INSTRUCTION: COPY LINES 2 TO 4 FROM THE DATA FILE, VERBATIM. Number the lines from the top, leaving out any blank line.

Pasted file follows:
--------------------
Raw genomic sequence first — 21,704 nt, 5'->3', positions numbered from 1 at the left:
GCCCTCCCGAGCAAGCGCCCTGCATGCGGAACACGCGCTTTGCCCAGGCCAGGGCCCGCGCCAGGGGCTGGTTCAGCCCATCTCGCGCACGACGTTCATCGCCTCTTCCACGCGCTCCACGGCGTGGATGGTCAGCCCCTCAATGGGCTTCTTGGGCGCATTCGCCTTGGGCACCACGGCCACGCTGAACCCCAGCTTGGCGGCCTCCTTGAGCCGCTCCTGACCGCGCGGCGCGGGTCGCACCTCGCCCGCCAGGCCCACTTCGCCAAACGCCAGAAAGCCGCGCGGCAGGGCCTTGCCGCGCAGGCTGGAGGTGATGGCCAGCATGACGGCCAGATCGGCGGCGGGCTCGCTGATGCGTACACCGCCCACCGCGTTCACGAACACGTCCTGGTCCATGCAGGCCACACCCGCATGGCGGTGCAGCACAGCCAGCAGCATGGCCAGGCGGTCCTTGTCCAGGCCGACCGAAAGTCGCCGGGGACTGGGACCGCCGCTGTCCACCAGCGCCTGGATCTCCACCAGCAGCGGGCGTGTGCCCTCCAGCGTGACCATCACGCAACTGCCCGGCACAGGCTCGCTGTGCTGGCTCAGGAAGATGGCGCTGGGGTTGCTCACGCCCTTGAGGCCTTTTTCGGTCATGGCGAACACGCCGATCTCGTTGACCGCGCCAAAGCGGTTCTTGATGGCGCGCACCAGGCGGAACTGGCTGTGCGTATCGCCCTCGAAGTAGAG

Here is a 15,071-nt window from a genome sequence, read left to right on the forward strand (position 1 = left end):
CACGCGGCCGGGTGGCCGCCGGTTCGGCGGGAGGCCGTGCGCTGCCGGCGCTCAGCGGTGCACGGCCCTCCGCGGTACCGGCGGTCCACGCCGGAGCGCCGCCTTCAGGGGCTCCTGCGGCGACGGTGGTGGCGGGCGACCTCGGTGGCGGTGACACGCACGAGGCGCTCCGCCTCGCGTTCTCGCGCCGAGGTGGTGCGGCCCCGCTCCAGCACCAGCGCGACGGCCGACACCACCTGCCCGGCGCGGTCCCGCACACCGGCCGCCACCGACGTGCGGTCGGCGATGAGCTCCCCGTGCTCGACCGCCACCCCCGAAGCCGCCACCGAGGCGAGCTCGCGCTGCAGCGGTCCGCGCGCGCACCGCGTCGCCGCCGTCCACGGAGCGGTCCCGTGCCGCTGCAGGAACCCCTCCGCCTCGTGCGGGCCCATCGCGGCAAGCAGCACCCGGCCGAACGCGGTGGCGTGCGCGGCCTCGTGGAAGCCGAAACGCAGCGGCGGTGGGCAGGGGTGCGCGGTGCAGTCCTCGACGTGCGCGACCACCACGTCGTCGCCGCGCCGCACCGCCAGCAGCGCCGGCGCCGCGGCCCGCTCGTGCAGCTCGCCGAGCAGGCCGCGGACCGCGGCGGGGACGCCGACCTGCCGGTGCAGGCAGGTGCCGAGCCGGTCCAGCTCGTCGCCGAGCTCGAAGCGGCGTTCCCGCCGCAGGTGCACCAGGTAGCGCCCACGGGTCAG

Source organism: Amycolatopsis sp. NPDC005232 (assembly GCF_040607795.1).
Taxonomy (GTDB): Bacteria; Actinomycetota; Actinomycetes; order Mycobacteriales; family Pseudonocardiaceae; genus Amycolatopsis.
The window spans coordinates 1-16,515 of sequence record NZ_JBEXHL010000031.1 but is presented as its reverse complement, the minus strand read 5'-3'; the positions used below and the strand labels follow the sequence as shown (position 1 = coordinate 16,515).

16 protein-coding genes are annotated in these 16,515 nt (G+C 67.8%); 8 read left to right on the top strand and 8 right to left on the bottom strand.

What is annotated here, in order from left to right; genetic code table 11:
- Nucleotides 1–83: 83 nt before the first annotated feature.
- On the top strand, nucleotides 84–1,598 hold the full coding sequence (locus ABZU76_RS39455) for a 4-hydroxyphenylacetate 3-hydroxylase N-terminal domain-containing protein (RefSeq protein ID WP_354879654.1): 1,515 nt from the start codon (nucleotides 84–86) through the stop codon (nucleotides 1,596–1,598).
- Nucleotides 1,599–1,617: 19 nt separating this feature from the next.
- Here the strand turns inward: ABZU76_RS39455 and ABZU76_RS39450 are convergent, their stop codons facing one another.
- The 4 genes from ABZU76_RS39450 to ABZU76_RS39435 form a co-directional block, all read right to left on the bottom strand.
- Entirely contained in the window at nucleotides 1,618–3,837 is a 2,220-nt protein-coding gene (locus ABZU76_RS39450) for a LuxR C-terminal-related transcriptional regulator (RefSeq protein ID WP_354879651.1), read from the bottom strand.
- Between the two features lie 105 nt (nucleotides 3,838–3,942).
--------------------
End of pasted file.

GCCCTCCCGAGCAAGCGCCCTGCATGCGGAACACGCGCTTTGCCCAGGCCAGGGCCCGCGCCAGGGGCTGGTTCAGCCCATCTCGCGCACGACGTTCATCGCCTCTTCCACGCGCTCCACGGCGTGGATGGTCAGCCCCTCAATGGGCTTCTTGGGCGCATTCGCCTTGGGCACCACGGCCACGCTGAACCCCAGCTTGGCGGCCTCCTTGAGCCGCTCCTGACCGCGCGGCGCGGGTCGCACCTCGCCCGCCAGGCCCACTTCGCCAAACGCCAGAAAGCCGCGCGGCAGGGCCTTGCCGCGCAGGCTGGAGGTGATGGCCAGCATGACGGCCAGATCGGCGGCGGGCTCGCTGATGCGTACACCGCCCACCGCGTTCACGAACACGTCCTGGTCCATGCAGGCCACACCCGCATGGCGGTGCAGCACAGCCAGCAGCATGGCCAGGCGGTCCTTGTCCAGGCCGACCGAAAGTCGCCGGGGACTGGGACCGCCGCTGTCCACCAGCGCCTGGATCTCCACCAGCAGCGGGCGTGTGCCCTCCAGCGTGACCATCACGCAACTGCCCGGCACAGGCTCGCTGTGCTGGCTCAGGAAGATGGCGCTGGGGTTGCTCACGCCCTTGAGGCCTTTTTCGGTCATGGCGAACACGCCGATCTCGTTGACCGCGCCAAAGCGGTTCTTGATGGCGCGCACCAGGCGGAACTGGCTGTGCGTATCGCCCTCGAAGTAGAG

Here is a 15,071-nt window from a genome sequence, read left to right on the forward strand (position 1 = left end):
CACGCGGCCGGGTGGCCGCCGGTTCGGCGGGAGGCCGTGCGCTGCCGGCGCTCAGCGGTGCACGGCCCTCCGCGGTACCGGCGGTCCACGCCGGAGCGCCGCCTTCAGGGGCTCCTGCGGCGACGGTGGTGGCGGGCGACCTCGGTGGCGGTGACACGCACGAGGCGCTCCGCCTCGCGTTCTCGCGCCGAGGTGGTGCGGCCCCGCTCCAGCACCAGCGCGACGGCCGACACCACCTGCCCGGCGCGGTCCCGCACACCGGCCGCCACCGACGTGCGGTCGGCGATGAGCTCCCCGTGCTCGACCGCCACCCCCGAAGCCGCCACCGAGGCGAGCTCGCGCTGCAGCGGTCCGCGCGCGCACCGCGTCGCCGCCGTCCACGGAGCGGTCCCGTGCCGCTGCAGGAACCCCTCCGCCTCGTGCGGGCCCATCGCGGCAAGCAGCACCCGGCCGAACGCGGTGGCGTGCGCGGCCTCGTGGAAGCCGAAACGCAGCGGCGGTGGGCAGGGGTGCGCGGTGCAGTCCTCGACGTGCGCGACCACCACGTCGTCGCCGCGCCGCACCGCCAGCAGCGCCGGCGCCGCGGCCCGCTCGTGCAGCTCGCCGAGCAGGCCGCGGACCGCGGCGGGGACGCCGACCTGCCGGTGCAGGCAGGTGCCGAGCCGGTCCAGCTCGTCGCCGAGCTCGAAGCGGCGTTCCCGCCGCAGGTGCACCAGGTAGCGCCCACGGGTCAG